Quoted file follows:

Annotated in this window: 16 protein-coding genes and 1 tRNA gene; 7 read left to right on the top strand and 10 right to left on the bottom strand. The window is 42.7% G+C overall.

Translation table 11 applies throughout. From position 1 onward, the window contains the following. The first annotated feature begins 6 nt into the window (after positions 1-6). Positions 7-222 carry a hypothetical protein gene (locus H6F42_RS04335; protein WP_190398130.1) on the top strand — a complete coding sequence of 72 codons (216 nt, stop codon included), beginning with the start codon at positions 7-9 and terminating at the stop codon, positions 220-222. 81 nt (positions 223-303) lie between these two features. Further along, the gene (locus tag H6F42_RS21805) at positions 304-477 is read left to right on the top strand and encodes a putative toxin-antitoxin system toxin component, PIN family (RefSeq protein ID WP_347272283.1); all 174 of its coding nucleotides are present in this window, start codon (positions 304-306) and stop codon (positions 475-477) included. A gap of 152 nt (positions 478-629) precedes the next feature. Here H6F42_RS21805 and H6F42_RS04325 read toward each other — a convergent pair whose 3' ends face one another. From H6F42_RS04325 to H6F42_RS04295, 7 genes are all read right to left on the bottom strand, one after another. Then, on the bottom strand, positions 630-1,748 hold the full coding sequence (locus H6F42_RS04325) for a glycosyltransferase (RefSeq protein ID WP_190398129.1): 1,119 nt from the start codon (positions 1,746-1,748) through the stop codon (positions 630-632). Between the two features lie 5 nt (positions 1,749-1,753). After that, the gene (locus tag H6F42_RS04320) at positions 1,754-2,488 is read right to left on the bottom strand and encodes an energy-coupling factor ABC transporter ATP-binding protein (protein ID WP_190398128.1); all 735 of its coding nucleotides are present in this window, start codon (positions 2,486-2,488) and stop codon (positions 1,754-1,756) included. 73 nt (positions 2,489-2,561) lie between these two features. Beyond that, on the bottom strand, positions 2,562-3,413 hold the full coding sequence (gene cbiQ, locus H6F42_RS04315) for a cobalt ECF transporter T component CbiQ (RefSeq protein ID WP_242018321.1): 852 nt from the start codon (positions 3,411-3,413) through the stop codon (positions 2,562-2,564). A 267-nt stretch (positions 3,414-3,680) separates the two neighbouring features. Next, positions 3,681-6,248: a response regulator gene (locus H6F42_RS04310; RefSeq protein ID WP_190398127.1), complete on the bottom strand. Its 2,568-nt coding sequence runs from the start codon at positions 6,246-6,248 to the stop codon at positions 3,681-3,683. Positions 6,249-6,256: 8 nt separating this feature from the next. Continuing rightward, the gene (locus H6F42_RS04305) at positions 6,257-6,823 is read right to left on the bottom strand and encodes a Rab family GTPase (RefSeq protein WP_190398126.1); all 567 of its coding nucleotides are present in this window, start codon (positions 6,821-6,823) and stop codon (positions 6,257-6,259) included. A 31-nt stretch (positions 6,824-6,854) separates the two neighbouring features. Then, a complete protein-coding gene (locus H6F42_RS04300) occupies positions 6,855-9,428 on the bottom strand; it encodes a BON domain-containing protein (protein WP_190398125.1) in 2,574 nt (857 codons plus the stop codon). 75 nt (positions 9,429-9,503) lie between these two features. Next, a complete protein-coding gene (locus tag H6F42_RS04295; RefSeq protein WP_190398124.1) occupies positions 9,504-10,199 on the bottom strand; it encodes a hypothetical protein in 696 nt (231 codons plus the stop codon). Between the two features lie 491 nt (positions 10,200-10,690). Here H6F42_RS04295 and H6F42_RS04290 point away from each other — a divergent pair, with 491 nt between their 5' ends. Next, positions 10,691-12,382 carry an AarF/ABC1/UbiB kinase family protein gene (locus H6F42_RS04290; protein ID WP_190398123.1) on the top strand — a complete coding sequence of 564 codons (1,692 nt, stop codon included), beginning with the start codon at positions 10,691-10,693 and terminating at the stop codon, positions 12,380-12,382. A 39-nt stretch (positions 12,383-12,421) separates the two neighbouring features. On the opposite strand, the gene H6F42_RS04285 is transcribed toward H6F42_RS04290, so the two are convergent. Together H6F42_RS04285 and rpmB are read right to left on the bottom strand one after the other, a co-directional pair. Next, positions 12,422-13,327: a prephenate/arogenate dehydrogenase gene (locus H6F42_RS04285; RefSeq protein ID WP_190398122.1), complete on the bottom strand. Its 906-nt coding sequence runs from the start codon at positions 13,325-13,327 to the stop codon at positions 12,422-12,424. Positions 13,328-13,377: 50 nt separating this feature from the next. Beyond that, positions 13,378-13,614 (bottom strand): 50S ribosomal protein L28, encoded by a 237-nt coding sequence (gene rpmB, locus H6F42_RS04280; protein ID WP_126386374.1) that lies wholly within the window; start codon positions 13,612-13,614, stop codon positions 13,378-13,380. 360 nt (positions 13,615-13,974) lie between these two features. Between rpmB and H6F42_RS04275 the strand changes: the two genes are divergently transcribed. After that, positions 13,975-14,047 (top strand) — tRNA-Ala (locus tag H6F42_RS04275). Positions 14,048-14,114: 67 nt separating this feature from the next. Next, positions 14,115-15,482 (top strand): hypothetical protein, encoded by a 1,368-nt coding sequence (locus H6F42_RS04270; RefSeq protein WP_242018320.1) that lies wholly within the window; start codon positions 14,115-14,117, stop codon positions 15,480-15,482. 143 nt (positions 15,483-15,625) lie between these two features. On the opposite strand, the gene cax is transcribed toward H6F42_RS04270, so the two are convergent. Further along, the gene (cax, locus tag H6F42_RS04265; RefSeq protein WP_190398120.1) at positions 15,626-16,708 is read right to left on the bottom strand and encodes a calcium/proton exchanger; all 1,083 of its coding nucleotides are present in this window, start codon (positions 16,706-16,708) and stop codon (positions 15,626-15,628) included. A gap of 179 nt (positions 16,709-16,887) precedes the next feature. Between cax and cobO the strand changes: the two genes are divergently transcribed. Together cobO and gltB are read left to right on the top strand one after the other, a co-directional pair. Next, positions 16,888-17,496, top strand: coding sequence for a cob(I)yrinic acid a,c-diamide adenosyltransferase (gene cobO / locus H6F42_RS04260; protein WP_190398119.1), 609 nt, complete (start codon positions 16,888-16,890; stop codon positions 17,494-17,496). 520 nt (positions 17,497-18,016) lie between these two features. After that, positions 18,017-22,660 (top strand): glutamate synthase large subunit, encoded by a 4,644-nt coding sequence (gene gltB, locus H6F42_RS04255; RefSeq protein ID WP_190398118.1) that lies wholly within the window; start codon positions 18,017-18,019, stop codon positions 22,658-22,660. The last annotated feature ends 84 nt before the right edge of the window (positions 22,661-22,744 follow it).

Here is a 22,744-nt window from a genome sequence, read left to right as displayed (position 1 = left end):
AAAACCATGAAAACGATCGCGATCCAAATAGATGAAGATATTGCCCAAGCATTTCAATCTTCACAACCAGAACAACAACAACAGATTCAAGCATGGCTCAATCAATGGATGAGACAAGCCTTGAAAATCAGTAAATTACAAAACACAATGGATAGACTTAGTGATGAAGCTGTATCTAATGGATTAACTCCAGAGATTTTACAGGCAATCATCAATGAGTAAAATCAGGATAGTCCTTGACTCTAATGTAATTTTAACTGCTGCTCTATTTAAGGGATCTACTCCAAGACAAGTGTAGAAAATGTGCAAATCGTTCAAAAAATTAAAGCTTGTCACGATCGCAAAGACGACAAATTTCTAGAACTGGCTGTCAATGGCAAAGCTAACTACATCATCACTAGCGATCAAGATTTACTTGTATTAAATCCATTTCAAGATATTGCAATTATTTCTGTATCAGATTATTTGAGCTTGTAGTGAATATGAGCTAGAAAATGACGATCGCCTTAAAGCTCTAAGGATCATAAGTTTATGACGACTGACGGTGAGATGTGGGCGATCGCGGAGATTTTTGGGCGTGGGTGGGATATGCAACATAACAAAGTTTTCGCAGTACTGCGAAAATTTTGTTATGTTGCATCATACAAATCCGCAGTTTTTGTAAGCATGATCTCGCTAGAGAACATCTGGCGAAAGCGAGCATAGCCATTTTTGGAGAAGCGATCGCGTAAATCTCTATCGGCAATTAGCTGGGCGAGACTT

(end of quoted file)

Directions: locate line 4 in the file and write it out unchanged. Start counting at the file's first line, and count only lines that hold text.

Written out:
AAAACCATGAAAACGATCGCGATCCAAATAGATGAAGATATTGCCCAAGCATTTCAATCTTCACAACCAGAACAACAACAACAGATTCAAGCATGGCTCAATCAATGGATGAGACAAGCCTTGAAAATCAGTAAATTACAAAACACAATGGATAGACTTAGTGATGAAGCTGTATCTAATGGATTAACTCCAGAGATTTTACAGGCAATCATCAATGAGTAAAATCAGGATAGTCCTTGACTCTAATGTAATTTTAACTGCTGCTCTATTTAAGGGATCTACTCCAAGACAAGTGTAGAAAATGTGCAAATCGTTCAAAAAATTAAAGCTTGTCACGATCGCAAAGACGACAAATTTCTAGAACTGGCTGTCAATGGCAAAGCTAACTACATCATCACTAGCGATCAAGATTTACTTGTATTAAATCCATTTCAAGATATTGCAATTATTTCTGTATCAGATTATTTGAGCTTGTAGTGAATATGAGCTAGAAAATGACGATCGCCTTAAAGCTCTAAGGATCATAAGTTTATGACGACTGACGGTGAGATGTGGGCGATCGCGGAGATTTTTGGGCGTGGGTGGGATATGCAACATAACAAAGTTTTCGCAGTACTGCGAAAATTTTGTTATGTTGCATCATACAAATCCGCAGTTTTTGTAAGCATGATCTCGCTAGAGAACATCTGGCGAAAGCGAGCATAGCCATTTTTGGAGAAGCGATCGCGTAAATCTCTATCGGCAATTAGCTGGGCGAGACTT